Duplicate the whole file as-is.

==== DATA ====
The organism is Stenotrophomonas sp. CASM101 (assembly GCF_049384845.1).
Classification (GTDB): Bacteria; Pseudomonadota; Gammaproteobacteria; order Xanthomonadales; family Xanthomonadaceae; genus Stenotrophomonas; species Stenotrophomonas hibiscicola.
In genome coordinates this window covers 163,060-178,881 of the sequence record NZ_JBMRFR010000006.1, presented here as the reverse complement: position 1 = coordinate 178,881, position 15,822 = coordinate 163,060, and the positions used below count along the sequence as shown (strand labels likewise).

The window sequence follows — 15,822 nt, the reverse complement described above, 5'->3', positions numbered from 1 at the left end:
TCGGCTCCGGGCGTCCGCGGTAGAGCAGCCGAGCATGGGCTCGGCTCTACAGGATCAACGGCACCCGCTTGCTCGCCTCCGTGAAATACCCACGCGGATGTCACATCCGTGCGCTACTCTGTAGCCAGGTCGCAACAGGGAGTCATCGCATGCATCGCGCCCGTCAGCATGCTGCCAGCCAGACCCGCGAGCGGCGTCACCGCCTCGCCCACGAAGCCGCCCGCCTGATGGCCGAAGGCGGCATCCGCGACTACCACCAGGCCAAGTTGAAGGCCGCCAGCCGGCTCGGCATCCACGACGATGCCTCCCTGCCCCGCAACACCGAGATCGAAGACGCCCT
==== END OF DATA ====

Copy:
The organism is Stenotrophomonas sp. CASM101 (assembly GCF_049384845.1).
Classification (GTDB): Bacteria; Pseudomonadota; Gammaproteobacteria; order Xanthomonadales; family Xanthomonadaceae; genus Stenotrophomonas; species Stenotrophomonas hibiscicola.
In genome coordinates this window covers 163,060-178,881 of the sequence record NZ_JBMRFR010000006.1, presented here as the reverse complement: position 1 = coordinate 178,881, position 15,822 = coordinate 163,060, and the positions used below count along the sequence as shown (strand labels likewise).

The window sequence follows — 15,822 nt, the reverse complement described above, 5'->3', positions numbered from 1 at the left end:
TCGGCTCCGGGCGTCCGCGGTAGAGCAGCCGAGCATGGGCTCGGCTCTACAGGATCAACGGCACCCGCTTGCTCGCCTCCGTGAAATACCCACGCGGATGTCACATCCGTGCGCTACTCTGTAGCCAGGTCGCAACAGGGAGTCATCGCATGCATCGCGCCCGTCAGCATGCTGCCAGCCAGACCCGCGAGCGGCGTCACCGCCTCGCCCACGAAGCCGCCCGCCTGATGGCCGAAGGCGGCATCCGCGACTACCACCAGGCCAAGTTGAAGGCCGCCAGCCGGCTCGGCATCCACGACGATGCCTCCCTGCCCCGCAACACCGAGATCGAAGACGCCCT